Quantitative Risk

EBA: use of COVID-19 impacted data for internal credit risk models

Andreas Spyrides

EBA published, on the 21st of June 2022, draft principles in assessing representativeness of COVID-19-impacted data in re-calibration of IRB models. The Supervisory handbook that will be published later in 2022 will include these principles, aiming at ensuring a harmonised approach. COVID events and especially the use of moratoria and other public measures may have led to changes in default rates.

Principles for ensuring representativeness of the IRB-relevant data impacted by the crisis:

  1. The guidance laid down in the GL on PD and LGD should apply:
    • representativeness of data used for risk differentiation or risk quantification is to be analysed
    • non-comparability of the historical data underlying risk quantification should not lead to any data exclusions but should instead trigger an appropriate adjustment and increased margin of conservatism (MoC)
    • review of estimates should put specific emphasis on the potential impact of the crisis and the countering measures.
  2. Significantly decreased average risk weights or expected losses compared to end-2019 due to decreased average IRB risk parameter estimates should be duly analysed with respect to the representativeness of the sample used for model development to the current portfolio.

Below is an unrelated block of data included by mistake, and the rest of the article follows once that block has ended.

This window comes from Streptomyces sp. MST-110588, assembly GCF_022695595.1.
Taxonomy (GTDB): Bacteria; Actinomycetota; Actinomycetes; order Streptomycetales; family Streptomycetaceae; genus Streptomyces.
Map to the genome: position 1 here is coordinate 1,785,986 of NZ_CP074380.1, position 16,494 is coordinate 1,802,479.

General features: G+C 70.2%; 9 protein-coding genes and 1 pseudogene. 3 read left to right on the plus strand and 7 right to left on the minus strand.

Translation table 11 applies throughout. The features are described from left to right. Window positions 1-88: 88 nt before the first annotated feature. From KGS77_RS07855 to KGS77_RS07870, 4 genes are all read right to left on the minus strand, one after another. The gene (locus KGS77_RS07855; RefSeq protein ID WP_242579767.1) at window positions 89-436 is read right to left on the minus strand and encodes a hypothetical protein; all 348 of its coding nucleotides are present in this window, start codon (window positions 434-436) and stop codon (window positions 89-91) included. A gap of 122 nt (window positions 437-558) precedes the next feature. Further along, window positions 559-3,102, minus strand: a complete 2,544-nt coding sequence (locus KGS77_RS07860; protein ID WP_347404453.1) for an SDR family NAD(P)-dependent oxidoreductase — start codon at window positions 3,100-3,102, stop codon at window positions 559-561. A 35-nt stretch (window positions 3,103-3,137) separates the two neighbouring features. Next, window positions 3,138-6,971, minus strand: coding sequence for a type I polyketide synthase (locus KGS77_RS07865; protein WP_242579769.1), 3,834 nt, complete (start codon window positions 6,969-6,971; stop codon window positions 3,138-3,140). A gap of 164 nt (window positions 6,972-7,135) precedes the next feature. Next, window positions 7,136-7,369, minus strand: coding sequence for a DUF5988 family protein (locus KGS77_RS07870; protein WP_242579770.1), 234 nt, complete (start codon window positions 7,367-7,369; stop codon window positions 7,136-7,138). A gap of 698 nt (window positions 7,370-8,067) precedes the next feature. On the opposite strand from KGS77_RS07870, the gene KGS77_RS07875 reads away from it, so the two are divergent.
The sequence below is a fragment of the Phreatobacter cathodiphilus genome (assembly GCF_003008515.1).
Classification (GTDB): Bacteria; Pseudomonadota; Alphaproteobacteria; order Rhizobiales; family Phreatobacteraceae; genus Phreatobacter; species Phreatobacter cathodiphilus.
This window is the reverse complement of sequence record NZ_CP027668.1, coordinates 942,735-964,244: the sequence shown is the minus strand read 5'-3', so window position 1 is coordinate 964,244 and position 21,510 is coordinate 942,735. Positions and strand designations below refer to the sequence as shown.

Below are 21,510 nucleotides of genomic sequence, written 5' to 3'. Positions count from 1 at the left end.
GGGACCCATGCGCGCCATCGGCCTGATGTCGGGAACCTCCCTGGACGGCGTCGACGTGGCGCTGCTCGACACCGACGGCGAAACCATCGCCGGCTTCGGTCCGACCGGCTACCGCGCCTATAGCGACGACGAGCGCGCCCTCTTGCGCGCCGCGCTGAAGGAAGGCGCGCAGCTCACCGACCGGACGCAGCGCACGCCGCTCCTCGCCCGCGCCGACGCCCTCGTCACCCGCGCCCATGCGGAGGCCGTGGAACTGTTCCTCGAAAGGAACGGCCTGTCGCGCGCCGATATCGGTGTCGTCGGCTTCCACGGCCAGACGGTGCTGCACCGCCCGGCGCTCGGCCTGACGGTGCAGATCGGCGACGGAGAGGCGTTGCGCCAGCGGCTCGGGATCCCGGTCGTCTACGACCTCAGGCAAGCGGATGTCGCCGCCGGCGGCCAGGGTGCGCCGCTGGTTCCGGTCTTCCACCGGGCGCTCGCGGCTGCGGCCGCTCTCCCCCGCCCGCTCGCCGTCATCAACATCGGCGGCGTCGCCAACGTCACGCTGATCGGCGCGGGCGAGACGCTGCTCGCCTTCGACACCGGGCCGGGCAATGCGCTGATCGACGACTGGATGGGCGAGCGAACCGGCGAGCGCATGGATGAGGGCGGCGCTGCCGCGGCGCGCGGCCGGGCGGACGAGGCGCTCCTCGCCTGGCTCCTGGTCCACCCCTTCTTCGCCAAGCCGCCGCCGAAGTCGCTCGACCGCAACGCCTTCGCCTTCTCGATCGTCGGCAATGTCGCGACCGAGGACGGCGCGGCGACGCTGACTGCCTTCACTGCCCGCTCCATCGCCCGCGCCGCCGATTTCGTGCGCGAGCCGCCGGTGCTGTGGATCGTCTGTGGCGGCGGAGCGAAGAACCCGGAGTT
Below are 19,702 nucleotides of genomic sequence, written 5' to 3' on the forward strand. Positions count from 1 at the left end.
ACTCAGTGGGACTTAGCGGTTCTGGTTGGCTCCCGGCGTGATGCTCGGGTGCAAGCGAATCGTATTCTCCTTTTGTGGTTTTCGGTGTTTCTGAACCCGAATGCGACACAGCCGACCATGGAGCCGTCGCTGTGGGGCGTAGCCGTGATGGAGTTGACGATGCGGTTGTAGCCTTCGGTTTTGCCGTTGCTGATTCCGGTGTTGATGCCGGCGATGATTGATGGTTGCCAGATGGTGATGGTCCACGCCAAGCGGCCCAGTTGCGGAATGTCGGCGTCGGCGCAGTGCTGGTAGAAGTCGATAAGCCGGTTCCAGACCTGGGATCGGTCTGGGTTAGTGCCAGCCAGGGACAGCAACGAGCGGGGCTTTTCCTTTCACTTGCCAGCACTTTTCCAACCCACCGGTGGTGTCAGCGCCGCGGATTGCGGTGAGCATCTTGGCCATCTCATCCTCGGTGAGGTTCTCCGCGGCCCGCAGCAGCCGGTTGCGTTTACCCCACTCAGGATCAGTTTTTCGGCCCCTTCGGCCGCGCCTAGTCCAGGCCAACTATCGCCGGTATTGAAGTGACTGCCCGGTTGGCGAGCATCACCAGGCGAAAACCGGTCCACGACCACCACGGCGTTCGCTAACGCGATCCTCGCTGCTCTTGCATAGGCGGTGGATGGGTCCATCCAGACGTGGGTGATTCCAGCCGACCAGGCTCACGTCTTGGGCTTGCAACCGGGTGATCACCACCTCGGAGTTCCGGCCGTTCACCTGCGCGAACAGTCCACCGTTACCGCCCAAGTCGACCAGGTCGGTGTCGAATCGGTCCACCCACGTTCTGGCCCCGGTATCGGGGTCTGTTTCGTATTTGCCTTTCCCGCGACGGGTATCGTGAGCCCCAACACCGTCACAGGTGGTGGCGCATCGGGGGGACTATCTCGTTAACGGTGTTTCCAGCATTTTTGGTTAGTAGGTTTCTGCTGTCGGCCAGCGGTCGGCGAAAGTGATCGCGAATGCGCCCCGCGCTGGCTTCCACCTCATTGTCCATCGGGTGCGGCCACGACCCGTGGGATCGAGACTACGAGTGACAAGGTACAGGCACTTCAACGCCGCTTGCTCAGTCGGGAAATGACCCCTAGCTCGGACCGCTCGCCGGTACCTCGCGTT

3. Institutions should assess whether a re-calibration is necessary. Where there are indications of non-representativeness of those most recent realisations, institutions should postpone any recalibration to lower long-run averages including the most recent data until it is sufficiently certain that the trend of decreased realisations is sustainable and is not driven by the extraordinary COVID-19 support measures.
  4. Institutions should postpone any downward recalibration of downturn LGD including the most recent data until it is sufficiently certain that the effect of the COVID-19 pandemic has materialised in the observed loss rates. However, institutions should duly assess the loss data from defaults that occurred during the pandemic and apply appropriate margin of conservatism where there are indications that higher loss rates will be realised.